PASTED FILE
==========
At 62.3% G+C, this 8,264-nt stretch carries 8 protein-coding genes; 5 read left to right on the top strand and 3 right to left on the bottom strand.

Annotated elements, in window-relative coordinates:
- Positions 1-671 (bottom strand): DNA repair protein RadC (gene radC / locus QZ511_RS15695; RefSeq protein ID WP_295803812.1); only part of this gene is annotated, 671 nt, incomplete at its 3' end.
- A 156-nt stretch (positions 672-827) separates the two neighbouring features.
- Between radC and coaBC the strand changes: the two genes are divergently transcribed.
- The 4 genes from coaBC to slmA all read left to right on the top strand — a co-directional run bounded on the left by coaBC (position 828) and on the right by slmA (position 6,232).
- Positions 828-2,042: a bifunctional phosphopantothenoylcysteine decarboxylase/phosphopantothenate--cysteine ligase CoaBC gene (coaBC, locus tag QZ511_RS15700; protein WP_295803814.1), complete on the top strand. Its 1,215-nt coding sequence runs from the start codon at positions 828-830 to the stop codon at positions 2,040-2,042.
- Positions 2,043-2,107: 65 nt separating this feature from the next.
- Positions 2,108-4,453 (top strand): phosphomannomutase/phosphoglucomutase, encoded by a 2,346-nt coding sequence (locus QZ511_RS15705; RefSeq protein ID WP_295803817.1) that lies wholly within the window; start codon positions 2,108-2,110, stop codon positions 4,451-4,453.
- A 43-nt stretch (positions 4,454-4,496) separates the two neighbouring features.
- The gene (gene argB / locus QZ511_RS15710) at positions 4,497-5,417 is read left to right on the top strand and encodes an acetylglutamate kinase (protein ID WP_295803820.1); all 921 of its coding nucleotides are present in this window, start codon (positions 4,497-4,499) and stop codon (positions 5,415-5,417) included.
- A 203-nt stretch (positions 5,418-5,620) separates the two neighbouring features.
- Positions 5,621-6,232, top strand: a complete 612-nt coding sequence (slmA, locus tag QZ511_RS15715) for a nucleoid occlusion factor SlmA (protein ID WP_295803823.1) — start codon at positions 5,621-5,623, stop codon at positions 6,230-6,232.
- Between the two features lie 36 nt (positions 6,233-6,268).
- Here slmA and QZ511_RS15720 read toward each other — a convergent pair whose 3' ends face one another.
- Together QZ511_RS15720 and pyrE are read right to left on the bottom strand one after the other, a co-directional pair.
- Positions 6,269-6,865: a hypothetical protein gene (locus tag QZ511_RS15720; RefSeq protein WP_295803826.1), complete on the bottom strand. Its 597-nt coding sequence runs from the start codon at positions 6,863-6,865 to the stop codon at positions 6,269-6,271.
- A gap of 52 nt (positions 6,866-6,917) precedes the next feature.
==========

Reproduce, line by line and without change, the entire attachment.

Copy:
At 62.3% G+C, this 8,264-nt stretch carries 8 protein-coding genes; 5 read left to right on the top strand and 3 right to left on the bottom strand.

Annotated elements, in window-relative coordinates:
- Positions 1-671 (bottom strand): DNA repair protein RadC (gene radC / locus QZ511_RS15695; RefSeq protein ID WP_295803812.1); only part of this gene is annotated, 671 nt, incomplete at its 3' end.
- A 156-nt stretch (positions 672-827) separates the two neighbouring features.
- Between radC and coaBC the strand changes: the two genes are divergently transcribed.
- The 4 genes from coaBC to slmA all read left to right on the top strand — a co-directional run bounded on the left by coaBC (position 828) and on the right by slmA (position 6,232).
- Positions 828-2,042: a bifunctional phosphopantothenoylcysteine decarboxylase/phosphopantothenate--cysteine ligase CoaBC gene (coaBC, locus tag QZ511_RS15700; protein WP_295803814.1), complete on the top strand. Its 1,215-nt coding sequence runs from the start codon at positions 828-830 to the stop codon at positions 2,040-2,042.
- Positions 2,043-2,107: 65 nt separating this feature from the next.
- Positions 2,108-4,453 (top strand): phosphomannomutase/phosphoglucomutase, encoded by a 2,346-nt coding sequence (locus QZ511_RS15705; RefSeq protein ID WP_295803817.1) that lies wholly within the window; start codon positions 2,108-2,110, stop codon positions 4,451-4,453.
- A 43-nt stretch (positions 4,454-4,496) separates the two neighbouring features.
- The gene (gene argB / locus QZ511_RS15710) at positions 4,497-5,417 is read left to right on the top strand and encodes an acetylglutamate kinase (protein ID WP_295803820.1); all 921 of its coding nucleotides are present in this window, start codon (positions 4,497-4,499) and stop codon (positions 5,415-5,417) included.
- A 203-nt stretch (positions 5,418-5,620) separates the two neighbouring features.
- Positions 5,621-6,232, top strand: a complete 612-nt coding sequence (slmA, locus tag QZ511_RS15715) for a nucleoid occlusion factor SlmA (protein ID WP_295803823.1) — start codon at positions 5,621-5,623, stop codon at positions 6,230-6,232.
- Between the two features lie 36 nt (positions 6,233-6,268).
- Here slmA and QZ511_RS15720 read toward each other — a convergent pair whose 3' ends face one another.
- Together QZ511_RS15720 and pyrE are read right to left on the bottom strand one after the other, a co-directional pair.
- Positions 6,269-6,865: a hypothetical protein gene (locus tag QZ511_RS15720; RefSeq protein WP_295803826.1), complete on the bottom strand. Its 597-nt coding sequence runs from the start codon at positions 6,863-6,865 to the stop codon at positions 6,269-6,271.
- A gap of 52 nt (positions 6,866-6,917) precedes the next feature.